8 Example Imagine you are taking a college course. You observe that there is a student in the class that has been very quiet during the entire term. The student does not even talk during the class discussions. You conclude that the student is a very quiet and shy person. –In this example, it is possible that we may wrongly assume that the student's quiet behavior reflects his or her personality, and we may fail to adequately consider some situational factors that could explain the student's behavior. –For example, we may not consider that the person may find the course very boring, or the person is experiencing difficulty and does not feel like talking in class

9 Tuesday 1/31- Love, Beauty, & Attraction Log in to Haiku and complete BW #6

10 How does ‘Like’ turn into ‘Love’? Love develops because of: –Physical Attraction upon first meeting someone, this is what we see! As time goes by, personalities become more important. –Familiarity The more we see specific people, the more we like them –However, too much closeness too fast can reduce attractiveness!

11 “Birds of a feather flock together” or “Opposites attract”? Matching Phenomenon: –choose partners who are a good match, intellectually, physically –**opposites actually retract Mere Exposure Effect: Repeated exposure increases liking –We choose friends because we live near them, sit near them in school, work with them, etc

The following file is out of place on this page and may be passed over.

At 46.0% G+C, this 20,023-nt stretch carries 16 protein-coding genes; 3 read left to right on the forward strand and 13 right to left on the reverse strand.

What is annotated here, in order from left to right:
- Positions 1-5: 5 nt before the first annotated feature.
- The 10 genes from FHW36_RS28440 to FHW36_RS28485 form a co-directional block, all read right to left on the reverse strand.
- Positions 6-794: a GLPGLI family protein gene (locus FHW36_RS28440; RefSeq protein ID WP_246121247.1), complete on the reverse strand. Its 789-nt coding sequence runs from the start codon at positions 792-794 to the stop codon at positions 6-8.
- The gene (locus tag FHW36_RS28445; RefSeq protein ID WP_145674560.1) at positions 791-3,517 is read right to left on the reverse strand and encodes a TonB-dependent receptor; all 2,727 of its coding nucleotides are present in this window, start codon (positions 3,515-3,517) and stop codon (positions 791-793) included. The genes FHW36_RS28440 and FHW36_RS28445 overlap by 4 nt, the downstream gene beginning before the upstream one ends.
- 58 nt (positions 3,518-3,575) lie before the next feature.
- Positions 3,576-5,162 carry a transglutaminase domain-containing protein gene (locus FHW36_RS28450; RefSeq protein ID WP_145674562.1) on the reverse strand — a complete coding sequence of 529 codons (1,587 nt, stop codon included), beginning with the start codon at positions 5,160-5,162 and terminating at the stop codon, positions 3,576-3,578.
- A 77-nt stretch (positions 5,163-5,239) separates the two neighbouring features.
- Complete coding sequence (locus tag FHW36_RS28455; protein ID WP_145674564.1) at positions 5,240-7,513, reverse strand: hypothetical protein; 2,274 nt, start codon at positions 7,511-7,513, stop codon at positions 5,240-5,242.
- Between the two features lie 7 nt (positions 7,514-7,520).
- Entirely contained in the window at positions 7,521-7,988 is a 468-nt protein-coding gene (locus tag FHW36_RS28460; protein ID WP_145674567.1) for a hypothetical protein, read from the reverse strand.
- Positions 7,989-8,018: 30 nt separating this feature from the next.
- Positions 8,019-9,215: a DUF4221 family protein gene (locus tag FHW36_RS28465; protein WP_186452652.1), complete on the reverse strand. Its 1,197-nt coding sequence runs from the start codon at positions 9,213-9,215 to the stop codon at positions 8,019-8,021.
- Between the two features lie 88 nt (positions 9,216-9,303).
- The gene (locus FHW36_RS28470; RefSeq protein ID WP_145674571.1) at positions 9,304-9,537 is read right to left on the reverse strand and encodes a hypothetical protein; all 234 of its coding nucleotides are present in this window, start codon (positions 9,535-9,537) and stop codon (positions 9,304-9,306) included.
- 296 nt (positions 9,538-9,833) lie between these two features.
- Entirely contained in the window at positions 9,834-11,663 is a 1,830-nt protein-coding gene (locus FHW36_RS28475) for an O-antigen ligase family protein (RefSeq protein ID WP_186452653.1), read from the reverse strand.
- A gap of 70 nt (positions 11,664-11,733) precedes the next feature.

12 Intimacy CommitmentPassion Romantic Love Companionate Love Liking infatuation Empty love Consummate Love 1. Three Components of Love: Sternberg Fatuous Love

13 Triangular Theory of Love

14 Beauty Those society deems as ‘beautiful’ are seen as happier, more sensitive, more successful, more socially skilled 1.Attractiveness is NOT related to self-esteem 2.Youth & fertility is always attractive (biologically men are attracted to women with a waist 1/3 more narrow than hips-ideal for childbirth) 3.Facial Symmetry 4.Beauty is in the eye of the culture 5.Beauty changes w/ time

15 BBC-The Face

16 Wednesday 2/2- Love, Beauty, Attraction Log in to Haiku and complete BW #7

17 Thursday 2/2- Interpersonal Relationships You need your textbook today!